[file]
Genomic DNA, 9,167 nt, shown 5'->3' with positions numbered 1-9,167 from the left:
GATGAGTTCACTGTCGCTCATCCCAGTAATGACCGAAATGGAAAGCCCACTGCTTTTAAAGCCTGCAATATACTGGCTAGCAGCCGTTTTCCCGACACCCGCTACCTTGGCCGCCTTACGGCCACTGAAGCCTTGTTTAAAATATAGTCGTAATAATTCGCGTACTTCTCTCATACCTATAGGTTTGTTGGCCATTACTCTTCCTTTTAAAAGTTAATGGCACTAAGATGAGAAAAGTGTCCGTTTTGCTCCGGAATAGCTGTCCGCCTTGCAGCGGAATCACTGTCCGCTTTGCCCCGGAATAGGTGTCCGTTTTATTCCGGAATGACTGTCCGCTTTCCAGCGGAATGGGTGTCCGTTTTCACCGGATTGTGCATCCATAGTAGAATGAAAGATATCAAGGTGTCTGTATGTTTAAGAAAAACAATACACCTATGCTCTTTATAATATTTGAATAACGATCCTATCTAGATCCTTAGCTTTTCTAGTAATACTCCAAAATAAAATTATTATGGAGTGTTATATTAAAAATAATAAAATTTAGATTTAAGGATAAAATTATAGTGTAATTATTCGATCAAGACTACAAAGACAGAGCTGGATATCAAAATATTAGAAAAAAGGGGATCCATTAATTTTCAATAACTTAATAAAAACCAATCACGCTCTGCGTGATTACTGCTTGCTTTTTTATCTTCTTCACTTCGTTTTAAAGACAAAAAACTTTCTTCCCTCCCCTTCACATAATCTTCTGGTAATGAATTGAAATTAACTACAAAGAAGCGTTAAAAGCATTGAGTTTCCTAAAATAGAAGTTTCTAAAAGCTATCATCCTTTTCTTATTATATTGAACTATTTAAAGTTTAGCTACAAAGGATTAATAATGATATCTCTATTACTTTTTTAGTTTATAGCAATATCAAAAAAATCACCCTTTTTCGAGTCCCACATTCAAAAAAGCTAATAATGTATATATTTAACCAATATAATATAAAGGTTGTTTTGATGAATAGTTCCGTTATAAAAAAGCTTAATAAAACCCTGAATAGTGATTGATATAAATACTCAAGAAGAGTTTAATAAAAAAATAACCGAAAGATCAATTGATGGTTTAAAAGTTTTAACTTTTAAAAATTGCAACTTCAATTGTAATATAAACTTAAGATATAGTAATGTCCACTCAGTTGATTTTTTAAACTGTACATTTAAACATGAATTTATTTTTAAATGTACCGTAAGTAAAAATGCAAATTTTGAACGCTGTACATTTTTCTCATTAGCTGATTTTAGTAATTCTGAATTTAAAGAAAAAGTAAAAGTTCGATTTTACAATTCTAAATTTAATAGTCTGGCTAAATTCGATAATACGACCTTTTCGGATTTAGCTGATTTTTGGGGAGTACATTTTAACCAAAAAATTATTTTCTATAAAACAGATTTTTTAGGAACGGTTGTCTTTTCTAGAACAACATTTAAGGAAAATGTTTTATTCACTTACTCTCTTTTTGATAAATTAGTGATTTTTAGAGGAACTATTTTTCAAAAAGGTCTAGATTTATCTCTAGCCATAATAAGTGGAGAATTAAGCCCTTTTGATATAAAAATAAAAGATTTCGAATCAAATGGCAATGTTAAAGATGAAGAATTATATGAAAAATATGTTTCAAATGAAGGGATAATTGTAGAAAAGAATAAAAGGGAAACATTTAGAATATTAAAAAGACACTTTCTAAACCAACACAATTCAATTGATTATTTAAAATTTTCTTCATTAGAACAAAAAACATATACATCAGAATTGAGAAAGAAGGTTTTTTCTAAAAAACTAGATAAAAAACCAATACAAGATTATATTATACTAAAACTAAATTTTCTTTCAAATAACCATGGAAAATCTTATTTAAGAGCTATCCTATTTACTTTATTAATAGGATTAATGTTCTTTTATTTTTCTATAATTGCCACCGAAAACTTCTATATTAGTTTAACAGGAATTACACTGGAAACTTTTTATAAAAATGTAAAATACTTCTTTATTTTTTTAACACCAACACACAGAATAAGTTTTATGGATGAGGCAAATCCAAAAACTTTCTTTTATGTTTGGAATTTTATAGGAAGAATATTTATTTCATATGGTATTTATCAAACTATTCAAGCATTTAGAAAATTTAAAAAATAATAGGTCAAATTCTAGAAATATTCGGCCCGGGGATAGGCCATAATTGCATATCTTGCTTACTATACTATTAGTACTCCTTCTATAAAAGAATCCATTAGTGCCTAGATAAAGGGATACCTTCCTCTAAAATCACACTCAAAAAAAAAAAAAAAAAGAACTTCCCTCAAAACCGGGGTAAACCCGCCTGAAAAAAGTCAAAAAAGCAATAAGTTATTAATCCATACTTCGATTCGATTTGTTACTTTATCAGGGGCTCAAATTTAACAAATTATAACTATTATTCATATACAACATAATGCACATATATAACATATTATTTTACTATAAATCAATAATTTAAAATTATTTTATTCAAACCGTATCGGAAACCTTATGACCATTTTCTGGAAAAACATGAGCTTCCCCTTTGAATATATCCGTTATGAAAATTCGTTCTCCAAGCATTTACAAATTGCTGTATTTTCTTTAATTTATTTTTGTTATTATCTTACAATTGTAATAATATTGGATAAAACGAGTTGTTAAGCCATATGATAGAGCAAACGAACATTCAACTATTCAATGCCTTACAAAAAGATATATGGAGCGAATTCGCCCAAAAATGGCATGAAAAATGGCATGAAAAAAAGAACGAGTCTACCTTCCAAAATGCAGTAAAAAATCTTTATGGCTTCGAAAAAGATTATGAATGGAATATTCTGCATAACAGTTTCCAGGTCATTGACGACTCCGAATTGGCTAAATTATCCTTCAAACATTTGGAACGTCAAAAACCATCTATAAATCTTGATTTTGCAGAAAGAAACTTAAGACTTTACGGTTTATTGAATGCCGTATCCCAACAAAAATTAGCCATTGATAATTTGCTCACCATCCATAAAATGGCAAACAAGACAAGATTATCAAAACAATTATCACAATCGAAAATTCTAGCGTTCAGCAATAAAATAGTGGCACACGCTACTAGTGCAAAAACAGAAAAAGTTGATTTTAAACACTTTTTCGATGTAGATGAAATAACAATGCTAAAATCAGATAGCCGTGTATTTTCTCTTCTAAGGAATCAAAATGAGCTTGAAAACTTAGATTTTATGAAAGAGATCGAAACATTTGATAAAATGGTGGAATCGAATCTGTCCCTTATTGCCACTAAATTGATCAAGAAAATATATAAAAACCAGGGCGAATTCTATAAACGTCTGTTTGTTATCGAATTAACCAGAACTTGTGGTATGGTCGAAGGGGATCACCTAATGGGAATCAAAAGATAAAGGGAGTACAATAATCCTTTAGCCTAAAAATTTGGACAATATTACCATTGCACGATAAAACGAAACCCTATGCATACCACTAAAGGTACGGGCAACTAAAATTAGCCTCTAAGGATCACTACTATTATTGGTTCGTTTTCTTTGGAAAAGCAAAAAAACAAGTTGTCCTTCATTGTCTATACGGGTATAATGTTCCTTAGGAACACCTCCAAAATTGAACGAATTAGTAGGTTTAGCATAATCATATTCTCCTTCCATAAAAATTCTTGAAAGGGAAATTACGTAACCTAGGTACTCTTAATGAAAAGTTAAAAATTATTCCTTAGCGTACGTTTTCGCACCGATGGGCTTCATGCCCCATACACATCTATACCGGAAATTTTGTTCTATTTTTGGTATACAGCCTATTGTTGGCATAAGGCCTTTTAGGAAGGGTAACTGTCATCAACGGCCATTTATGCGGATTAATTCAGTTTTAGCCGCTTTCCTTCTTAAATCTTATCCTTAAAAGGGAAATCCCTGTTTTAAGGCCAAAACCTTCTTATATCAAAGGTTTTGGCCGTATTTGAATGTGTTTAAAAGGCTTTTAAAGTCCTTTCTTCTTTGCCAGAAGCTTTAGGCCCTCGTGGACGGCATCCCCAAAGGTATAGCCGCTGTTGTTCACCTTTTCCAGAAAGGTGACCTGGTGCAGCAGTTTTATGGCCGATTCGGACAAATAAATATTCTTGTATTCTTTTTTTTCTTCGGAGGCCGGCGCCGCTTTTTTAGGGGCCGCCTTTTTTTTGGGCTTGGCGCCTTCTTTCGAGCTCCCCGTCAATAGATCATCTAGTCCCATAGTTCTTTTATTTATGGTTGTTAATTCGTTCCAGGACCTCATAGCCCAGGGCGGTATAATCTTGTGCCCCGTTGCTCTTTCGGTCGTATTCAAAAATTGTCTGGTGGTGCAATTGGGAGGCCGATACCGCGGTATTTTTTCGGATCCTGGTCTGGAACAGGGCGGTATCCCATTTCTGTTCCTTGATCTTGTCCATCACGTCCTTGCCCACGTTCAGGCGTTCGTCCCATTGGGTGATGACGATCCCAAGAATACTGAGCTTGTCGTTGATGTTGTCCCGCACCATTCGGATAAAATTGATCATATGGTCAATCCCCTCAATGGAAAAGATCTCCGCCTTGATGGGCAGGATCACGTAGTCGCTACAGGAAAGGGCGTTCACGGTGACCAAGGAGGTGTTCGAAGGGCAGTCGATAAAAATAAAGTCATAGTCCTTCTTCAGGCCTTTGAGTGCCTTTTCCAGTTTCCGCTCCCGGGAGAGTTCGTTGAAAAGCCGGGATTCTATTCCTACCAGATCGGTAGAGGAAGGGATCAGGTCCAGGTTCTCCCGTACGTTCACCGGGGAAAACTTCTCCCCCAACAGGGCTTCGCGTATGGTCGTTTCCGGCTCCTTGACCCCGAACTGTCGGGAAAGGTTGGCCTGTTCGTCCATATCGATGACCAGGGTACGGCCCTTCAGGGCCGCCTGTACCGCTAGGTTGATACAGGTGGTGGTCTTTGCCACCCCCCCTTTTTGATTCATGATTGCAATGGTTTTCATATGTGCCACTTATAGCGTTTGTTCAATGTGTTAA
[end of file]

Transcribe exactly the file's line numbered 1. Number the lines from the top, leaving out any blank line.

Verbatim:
Genomic DNA, 9,167 nt, shown 5'->3' with positions numbered 1-9,167 from the left: